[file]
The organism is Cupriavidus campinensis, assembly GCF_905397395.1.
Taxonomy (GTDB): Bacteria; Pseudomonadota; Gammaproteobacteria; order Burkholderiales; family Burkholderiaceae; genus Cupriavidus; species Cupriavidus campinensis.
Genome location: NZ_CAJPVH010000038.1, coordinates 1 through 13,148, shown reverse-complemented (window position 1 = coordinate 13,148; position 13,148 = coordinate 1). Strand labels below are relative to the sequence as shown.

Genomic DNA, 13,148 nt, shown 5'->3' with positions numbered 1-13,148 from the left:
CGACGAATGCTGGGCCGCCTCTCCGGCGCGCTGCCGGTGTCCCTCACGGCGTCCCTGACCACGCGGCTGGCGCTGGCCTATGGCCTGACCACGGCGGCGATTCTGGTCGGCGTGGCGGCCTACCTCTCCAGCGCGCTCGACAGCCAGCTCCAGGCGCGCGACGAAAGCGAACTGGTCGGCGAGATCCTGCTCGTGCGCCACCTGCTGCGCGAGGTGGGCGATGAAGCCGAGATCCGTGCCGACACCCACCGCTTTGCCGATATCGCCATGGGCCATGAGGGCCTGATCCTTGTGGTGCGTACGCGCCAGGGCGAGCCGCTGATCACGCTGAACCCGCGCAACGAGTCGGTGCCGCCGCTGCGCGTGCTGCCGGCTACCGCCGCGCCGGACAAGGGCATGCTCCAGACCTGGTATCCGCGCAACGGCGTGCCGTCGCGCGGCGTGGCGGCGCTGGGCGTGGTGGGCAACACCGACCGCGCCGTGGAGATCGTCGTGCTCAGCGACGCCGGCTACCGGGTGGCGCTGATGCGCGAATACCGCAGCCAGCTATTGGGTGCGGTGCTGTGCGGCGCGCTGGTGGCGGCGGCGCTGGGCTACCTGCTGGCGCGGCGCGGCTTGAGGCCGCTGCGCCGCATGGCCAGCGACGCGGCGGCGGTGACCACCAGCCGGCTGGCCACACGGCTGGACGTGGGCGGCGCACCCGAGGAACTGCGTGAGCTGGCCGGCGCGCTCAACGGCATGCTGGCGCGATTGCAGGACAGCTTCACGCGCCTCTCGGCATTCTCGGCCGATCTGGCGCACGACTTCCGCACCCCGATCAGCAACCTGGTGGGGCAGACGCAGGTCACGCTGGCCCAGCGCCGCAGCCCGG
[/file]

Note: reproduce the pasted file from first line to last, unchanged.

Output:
The organism is Cupriavidus campinensis, assembly GCF_905397395.1.
Taxonomy (GTDB): Bacteria; Pseudomonadota; Gammaproteobacteria; order Burkholderiales; family Burkholderiaceae; genus Cupriavidus; species Cupriavidus campinensis.
Genome location: NZ_CAJPVH010000038.1, coordinates 1 through 13,148, shown reverse-complemented (window position 1 = coordinate 13,148; position 13,148 = coordinate 1). Strand labels below are relative to the sequence as shown.

Genomic DNA, 13,148 nt, shown 5'->3' with positions numbered 1-13,148 from the left:
CGACGAATGCTGGGCCGCCTCTCCGGCGCGCTGCCGGTGTCCCTCACGGCGTCCCTGACCACGCGGCTGGCGCTGGCCTATGGCCTGACCACGGCGGCGATTCTGGTCGGCGTGGCGGCCTACCTCTCCAGCGCGCTCGACAGCCAGCTCCAGGCGCGCGACGAAAGCGAACTGGTCGGCGAGATCCTGCTCGTGCGCCACCTGCTGCGCGAGGTGGGCGATGAAGCCGAGATCCGTGCCGACACCCACCGCTTTGCCGATATCGCCATGGGCCATGAGGGCCTGATCCTTGTGGTGCGTACGCGCCAGGGCGAGCCGCTGATCACGCTGAACCCGCGCAACGAGTCGGTGCCGCCGCTGCGCGTGCTGCCGGCTACCGCCGCGCCGGACAAGGGCATGCTCCAGACCTGGTATCCGCGCAACGGCGTGCCGTCGCGCGGCGTGGCGGCGCTGGGCGTGGTGGGCAACACCGACCGCGCCGTGGAGATCGTCGTGCTCAGCGACGCCGGCTACCGGGTGGCGCTGATGCGCGAATACCGCAGCCAGCTATTGGGTGCGGTGCTGTGCGGCGCGCTGGTGGCGGCGGCGCTGGGCTACCTGCTGGCGCGGCGCGGCTTGAGGCCGCTGCGCCGCATGGCCAGCGACGCGGCGGCGGTGACCACCAGCCGGCTGGCCACACGGCTGGACGTGGGCGGCGCACCCGAGGAACTGCGTGAGCTGGCCGGCGCGCTCAACGGCATGCTGGCGCGATTGCAGGACAGCTTCACGCGCCTCTCGGCATTCTCGGCCGATCTGGCGCACGACTTCCGCACCCCGATCAGCAACCTGGTGGGGCAGACGCAGGTCACGCTGGCCCAGCGCCGCAGCCCGG